Religious Divisions: The extremes of opposition were the Roman Catholics versus Calvinist groups such as the Puritans. The Roman Catholics were pejoratively called "Papists", and the often highly exaggerated fear of, and contempt for, "Popery", or "the Romish Church", typified by the bogeyman of "the Spanish Inquisition" and "the Jesuits", became an increasingly strong element in the new English society. Some of the initial impetus for these sentiments had been given by the Roman Catholic Queen Mary's short reign as "Bloody Mary", and the threat from Spain under Philip II (the Spanish Armada) during the reign of Queen Elizabeth I. The Anglo-Catholic or High Anglican (High Church) tradition lay between these two extremes, but tended towards Catholic ritual, while recognizing the distinctiveness of the Church of England, and considering the Pope as merely the Bishop of Rome, with no special authority in England. By contrast, the radical Protestants saw the Papacy as the embodiment of Antichrist. The Anglicans, in fact, did not at this time characterize themselves as "Protestant", but rather as a third group between Roman Catholics and the radical Protestants themselves. The offices of Bishop and Archbishop, as well as the notion of the Apostolic Succession (i.e., that the ultimate legitimacy of the Church lay in the transfer across millennia, beginning with the Apostles, of the priestly authority) were recognized in Anglicanism as in Roman Catholicism. The Low Anglican tradition (Low Church or Broad Church), which emerged in greater strength later, identified itself with more Protestant, anti-Catholic and anti-aristocratic English tendencies. The equivalent of the Anglicans in Scotland was the Scottish Episcopal Church, which claimed to be the real Church of Scotland -- not the Calvinist Presbyterian Church which eclipsed it while using the same name. There was also a substantial English Presbyterian group. They formed one of the larger factions in the Puritan-dominated Parliament, before Cromwell's full ascendancy.

"Puritans", from the Latin puritani, meaning "the pure ones", is a general term for various Calvinist, radical Protestant groups of the period. The Puritans were known for their moral earnestness, their disdain for worldly pleasures, and their ascetic industriousness. The constant reading of the Bible to the members of the congregation, and the exhortation to every person in the congregation to read and study the Bible on their own to confirm their faith -- without the mediation of an organized priesthood -- was one of their most pronounced religious characteristics. Puritanism stressed the sincere profession of one's faith, reinforced through constant reading of the Bible, and condemned Catholic and Anglican ritual, churchly splendor, and a hierarchical priesthood set apart from the congregation. The obsessive reading of the Bible, particularly certain parts of the Old Testament, and the Book of Revelation, reinforced their sense of their own righteousness, and encouraged the emergence of all manner of then-radical ideas about the nature of social relations, as well as of various apocalyptic fervors, which sought to impose the Kingdom of God on Earth, by force if necessary. The Puritans were also obsessively concerned with every minute aspect of a person's daily behavior, and were able to apperceive "paganism" virtually everywhere in society, and to construe almost any monarch as an "Oriental despot". James I, for example, was characterized as a "British Nebuchadnezzar", a Babylonian tyrant. A later manifestation of this attitude was the common Protestant suspicion that George III, who dealt rather severely with Roman Catholics, had in fact secretly converted to Rome. Another good example is the American Revolutionary ditty, referring to Quebec: "if Gallic Papists have the right, to worship their own way/then what hope for the freedoms, of poor Americay." By a curious twist of reasoning, extending tolerance to Catholics was seen as advancing oppression in England (or America). Roman Catholicism was also generally seen as decadent and lackadaisical in its moral approach. The first major known and popular work of semipornography in England was Confessions of a Nun. The prurient uncovering of supposed Catholic moral turpitude was a constantly reappearing theme in Protestant polemics and criticism. As late as the end of the nineteenth century, Protestants in America were referring pejoratively to "Rum, Romanism, and Rebellion". Puritanism was also intensely masculine-centered, rejecting the special place of the Virgin Mary in Catholicism, and also radically monotheistic, considering the Catholic "veneration of the saints" as gross idolatry. The profound difference in the two religious styles is typified in the contrast between the Protestant Barnkirche (literally, "barn-church") and the sumptuous Baroque cathedral. The more radical Puritans were opposed to all graven images, which tended to lead to mass outbreaks of iconoclasm (the defacing or smashing of statuary in Catholic or Anglican churches). The English countryside contains many picturesque ruins of such churches (viscerally considered "heathen temples") sacked by Cromwell's soldiery.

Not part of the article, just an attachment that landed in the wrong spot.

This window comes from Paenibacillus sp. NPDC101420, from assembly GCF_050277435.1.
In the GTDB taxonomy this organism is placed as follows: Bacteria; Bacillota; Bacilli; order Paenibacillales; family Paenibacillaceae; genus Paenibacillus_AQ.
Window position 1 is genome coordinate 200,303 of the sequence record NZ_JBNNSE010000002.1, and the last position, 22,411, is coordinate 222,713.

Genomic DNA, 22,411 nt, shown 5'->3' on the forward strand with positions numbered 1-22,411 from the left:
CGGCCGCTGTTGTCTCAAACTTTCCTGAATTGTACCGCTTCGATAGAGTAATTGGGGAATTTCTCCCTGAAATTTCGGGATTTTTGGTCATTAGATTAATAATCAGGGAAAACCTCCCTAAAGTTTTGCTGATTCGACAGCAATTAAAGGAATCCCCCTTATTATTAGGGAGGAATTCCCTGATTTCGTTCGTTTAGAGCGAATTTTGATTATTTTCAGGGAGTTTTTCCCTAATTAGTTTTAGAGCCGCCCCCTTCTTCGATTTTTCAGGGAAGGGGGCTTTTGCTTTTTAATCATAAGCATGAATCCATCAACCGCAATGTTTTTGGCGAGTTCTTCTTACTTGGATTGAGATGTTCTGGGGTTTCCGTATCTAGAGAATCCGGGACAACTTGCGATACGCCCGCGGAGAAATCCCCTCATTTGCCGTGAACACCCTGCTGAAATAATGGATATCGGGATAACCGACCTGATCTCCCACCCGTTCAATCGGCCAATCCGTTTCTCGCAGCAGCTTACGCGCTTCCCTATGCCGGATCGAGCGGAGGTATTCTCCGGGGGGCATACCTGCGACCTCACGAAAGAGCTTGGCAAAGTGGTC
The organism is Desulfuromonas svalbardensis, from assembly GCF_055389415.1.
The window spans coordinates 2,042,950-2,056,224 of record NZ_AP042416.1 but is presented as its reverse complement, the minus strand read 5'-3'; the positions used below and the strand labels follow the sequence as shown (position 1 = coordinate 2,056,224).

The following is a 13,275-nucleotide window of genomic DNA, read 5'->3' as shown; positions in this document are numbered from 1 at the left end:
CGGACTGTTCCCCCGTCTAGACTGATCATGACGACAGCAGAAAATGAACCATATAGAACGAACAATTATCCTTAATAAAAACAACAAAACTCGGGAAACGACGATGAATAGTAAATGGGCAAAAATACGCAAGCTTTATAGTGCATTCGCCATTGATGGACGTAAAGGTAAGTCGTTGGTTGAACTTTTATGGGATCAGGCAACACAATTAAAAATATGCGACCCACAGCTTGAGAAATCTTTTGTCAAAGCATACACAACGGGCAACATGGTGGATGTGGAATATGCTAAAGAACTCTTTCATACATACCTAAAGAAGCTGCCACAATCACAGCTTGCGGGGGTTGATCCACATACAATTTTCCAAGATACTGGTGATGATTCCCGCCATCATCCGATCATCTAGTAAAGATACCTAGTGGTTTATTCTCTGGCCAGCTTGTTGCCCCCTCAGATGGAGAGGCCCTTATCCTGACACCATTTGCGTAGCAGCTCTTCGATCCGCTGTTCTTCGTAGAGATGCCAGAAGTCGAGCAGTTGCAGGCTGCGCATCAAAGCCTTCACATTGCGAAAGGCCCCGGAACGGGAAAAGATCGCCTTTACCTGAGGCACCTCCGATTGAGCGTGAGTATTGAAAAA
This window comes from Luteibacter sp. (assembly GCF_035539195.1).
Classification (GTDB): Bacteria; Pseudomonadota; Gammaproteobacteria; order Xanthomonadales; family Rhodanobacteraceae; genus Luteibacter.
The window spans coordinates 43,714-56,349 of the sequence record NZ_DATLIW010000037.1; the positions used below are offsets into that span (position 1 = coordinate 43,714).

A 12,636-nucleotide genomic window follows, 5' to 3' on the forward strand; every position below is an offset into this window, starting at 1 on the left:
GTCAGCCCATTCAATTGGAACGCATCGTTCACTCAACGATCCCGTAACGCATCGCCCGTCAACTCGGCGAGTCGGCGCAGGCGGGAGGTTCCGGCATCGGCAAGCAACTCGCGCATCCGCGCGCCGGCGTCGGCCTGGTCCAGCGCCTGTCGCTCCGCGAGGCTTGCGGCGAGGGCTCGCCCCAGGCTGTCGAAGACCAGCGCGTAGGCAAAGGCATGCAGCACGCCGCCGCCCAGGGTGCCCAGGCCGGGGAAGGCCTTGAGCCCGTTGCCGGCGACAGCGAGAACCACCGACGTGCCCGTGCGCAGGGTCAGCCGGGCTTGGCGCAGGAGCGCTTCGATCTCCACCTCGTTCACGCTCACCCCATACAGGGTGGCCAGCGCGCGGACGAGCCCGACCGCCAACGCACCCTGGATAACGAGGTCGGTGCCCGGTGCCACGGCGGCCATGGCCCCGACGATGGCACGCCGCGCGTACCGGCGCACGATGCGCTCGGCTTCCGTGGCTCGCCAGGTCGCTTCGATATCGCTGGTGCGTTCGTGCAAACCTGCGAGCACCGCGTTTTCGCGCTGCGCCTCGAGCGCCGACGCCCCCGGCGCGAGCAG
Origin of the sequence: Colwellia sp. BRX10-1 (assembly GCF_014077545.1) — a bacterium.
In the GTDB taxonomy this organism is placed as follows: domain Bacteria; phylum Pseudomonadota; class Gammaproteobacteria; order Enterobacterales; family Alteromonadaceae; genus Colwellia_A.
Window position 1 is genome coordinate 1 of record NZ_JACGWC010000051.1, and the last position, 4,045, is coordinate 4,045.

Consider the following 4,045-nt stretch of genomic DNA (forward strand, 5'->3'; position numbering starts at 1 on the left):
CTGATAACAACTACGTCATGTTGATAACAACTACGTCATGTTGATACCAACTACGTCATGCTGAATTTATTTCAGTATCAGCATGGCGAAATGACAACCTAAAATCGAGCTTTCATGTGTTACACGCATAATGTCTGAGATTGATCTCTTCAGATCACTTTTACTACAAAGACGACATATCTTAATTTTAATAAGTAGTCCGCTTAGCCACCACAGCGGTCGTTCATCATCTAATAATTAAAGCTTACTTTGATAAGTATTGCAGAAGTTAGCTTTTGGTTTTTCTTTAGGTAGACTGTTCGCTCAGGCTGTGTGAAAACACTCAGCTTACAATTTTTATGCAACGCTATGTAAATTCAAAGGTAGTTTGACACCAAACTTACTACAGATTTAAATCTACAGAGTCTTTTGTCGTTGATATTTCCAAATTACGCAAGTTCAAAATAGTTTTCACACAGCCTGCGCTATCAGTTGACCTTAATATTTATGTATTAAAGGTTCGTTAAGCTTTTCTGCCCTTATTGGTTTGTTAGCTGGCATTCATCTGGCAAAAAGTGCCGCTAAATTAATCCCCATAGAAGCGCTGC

To be continued. ESR

Mark Wegierski is a Canadian writer and historical researcher.

 

Home





 

Home

Site Map

E-mail ESR

 

 


© 1996-2013, Enter Stage Right and/or its creators. All rights reserved.